Skip to main content

Human airway tuft cells influence the mucociliary clearance through cholinergic signalling



Airway tuft cells, formerly called brush cells have long been described only morphologically in human airways. More recent RNAseq studies described a chemosensory cell population, which includes tuft cells, by a distinct gene transcription signature. Yet, until which level in the tracheobronchial tree in native human airway epithelium tuft cells occur and if they function as regulators of innate immunity, e.g., by regulating mucociliary clearance, remained largely elusive.


We performed immunohistochemistry, RT-PCR and immunoblotting analyses for various tuft cell markers to confirm the presence of this cell type in human tracheal samples. Immunohistochemistry was conducted to study the distribution of tuft cells along the intrapulmonary airways in humans. We assessed the influence of bitter substances and the taste transduction pathway on mucociliary clearance in mouse and human tracheal samples by measuring particle transport speed.


Tuft cells identified by the expression of their well-established marker POU class 2 homeobox 3 (POU2F3) were present from the trachea to the bronchioles. We identified choline acetyltransferase in POU2F3 expressing cells as well as the transient receptor potential melastatin 5 (TRPM5) channel in a small population of tracheal epithelial cells with morphological appearance of tuft cells. Application of bitter substances, such as denatonium, led to an increase in mucociliary clearance in human tracheal preparations. This was dependent on activation of the TRPM5 channel and involved cholinergic and nitric oxide signalling, indicating a functional role for human tuft cells in the regulation of mucociliary clearance.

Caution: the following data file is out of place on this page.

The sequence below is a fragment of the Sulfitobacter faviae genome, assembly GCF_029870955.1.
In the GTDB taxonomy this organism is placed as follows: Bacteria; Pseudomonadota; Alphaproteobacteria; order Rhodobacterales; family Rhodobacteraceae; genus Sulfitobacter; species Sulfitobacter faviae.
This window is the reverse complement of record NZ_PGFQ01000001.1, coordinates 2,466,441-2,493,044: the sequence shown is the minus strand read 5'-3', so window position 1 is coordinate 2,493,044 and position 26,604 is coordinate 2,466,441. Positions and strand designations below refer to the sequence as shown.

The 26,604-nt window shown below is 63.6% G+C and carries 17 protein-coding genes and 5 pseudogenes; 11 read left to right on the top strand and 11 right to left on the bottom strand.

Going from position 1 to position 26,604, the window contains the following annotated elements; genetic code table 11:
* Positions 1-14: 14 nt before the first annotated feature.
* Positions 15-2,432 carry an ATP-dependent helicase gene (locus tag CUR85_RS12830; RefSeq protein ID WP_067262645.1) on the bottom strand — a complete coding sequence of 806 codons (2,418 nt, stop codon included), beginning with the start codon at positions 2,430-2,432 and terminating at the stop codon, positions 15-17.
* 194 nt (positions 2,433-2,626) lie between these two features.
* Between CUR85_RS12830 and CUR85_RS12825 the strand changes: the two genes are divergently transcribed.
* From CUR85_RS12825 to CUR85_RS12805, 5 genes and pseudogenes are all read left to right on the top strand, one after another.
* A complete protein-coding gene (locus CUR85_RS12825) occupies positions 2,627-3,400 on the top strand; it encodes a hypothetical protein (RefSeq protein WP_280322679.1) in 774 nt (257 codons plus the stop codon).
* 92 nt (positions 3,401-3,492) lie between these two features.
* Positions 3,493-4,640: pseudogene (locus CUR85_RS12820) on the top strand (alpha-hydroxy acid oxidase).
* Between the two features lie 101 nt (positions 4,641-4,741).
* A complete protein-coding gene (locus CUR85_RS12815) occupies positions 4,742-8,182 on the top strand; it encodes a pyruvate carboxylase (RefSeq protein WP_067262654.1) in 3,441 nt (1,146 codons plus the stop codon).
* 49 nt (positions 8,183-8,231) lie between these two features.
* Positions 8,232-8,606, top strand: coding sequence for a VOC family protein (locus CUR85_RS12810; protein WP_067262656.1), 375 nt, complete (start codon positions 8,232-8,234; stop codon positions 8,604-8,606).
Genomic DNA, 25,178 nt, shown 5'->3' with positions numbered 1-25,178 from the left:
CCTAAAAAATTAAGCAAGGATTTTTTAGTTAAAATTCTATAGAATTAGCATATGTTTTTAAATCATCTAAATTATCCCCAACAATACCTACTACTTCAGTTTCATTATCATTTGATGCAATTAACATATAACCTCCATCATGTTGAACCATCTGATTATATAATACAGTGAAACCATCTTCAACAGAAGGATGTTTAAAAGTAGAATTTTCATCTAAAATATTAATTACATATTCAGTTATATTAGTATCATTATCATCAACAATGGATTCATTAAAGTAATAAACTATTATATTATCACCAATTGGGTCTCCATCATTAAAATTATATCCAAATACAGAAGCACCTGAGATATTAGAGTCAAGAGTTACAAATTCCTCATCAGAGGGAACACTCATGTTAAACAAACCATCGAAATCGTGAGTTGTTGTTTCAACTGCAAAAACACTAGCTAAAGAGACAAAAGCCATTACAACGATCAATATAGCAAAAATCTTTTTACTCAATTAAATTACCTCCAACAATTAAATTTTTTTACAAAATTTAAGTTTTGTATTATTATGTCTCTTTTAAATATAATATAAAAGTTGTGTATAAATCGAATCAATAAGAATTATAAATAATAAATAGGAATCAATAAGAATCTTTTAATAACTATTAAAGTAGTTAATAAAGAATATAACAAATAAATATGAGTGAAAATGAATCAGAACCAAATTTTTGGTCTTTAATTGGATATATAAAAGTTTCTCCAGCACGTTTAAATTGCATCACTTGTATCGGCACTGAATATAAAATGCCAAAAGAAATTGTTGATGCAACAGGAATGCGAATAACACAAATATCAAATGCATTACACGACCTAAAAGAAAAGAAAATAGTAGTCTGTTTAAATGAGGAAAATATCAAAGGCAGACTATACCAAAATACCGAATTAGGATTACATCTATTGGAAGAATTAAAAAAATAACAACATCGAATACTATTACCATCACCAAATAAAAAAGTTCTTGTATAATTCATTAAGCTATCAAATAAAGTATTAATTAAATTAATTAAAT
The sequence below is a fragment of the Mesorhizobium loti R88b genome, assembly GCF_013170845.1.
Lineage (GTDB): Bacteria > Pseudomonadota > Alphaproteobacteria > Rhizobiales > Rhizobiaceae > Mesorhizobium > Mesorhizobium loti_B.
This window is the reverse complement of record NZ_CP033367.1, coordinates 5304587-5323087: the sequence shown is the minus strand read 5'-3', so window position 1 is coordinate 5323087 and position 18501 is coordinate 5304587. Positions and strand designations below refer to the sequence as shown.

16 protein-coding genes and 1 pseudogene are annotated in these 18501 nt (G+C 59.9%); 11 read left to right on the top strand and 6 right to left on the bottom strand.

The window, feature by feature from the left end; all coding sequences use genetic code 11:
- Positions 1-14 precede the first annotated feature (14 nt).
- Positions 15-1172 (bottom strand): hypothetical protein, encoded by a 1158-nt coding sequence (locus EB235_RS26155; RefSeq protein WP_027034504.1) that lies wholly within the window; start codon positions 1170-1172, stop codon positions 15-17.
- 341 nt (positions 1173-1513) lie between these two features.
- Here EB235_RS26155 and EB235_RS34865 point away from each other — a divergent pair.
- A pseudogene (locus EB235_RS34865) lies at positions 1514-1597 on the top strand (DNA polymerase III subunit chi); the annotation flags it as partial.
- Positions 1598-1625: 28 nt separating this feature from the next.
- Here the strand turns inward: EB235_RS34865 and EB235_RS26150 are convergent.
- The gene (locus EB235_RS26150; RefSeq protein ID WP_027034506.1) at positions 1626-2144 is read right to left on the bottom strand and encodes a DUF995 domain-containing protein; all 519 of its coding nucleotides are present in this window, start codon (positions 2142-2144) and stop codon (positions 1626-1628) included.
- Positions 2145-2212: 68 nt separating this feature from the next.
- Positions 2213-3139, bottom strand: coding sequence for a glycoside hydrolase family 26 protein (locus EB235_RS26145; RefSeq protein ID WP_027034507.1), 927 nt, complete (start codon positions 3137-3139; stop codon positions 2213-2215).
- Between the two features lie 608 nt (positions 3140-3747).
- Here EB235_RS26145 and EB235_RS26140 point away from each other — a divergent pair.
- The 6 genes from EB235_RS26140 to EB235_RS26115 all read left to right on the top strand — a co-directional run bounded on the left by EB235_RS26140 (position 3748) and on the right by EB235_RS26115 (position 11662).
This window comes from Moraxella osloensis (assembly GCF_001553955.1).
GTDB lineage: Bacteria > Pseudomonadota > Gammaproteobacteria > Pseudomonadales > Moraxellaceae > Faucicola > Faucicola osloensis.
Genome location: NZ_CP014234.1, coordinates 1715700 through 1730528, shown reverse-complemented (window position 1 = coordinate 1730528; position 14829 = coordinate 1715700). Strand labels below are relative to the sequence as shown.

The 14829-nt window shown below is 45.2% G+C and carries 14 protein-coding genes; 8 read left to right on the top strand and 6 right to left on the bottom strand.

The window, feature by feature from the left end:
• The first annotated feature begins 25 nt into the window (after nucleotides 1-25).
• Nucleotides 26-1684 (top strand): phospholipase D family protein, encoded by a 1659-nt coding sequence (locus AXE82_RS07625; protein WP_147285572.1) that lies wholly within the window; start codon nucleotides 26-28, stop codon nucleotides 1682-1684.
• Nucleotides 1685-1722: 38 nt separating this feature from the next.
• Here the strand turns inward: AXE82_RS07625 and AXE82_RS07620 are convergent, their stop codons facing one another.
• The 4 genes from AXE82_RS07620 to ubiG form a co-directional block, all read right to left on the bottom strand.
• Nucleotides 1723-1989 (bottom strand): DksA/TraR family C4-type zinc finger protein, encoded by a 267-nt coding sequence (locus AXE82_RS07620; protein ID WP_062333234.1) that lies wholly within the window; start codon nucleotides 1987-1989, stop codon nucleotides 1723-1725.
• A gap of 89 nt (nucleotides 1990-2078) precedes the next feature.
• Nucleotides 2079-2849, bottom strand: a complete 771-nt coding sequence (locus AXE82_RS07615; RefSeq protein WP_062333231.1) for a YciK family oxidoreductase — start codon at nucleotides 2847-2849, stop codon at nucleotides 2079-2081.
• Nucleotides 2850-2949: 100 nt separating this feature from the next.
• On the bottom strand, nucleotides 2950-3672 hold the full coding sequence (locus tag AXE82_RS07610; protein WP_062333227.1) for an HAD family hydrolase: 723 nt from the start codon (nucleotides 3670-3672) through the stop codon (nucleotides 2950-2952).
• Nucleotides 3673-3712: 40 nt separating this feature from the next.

We were able to detect tuft cells in the tracheobronchial tree down to the level of the bronchioles. Moreover, taste transduction and cholinergic signalling occur in the same cells and regulate mucociliary clearance. Thus, tuft cells are potentially involved in the regulation of innate immunity in human airways.


The airway epithelium is composed of various cell types. Their identities and functions have more recently been defined using sequencing studies of mouse and human airway epithelium [1,2,3,4]. Among those are the rare tuft cells, formerly referred to as brush cells in the lower airways and as solitary chemosensory cells in the upper airways [5]. These cells have over decades merely been described morphologically by the presence of their apical tuft of microvilli [6]. They are classified as a rare population of cells, given that they constitute approx. 1% of the total epithelial cell population in mice [7, 8]. Despite their scarcity tuft cells in the airways are chemosensory and execute essential functions as triggers of fundamental innate immune processes as this has become evident more recently [5]. However, most functional studies on tuft cells have been performed in mouse models, and little is known about their distribution and function in human airways.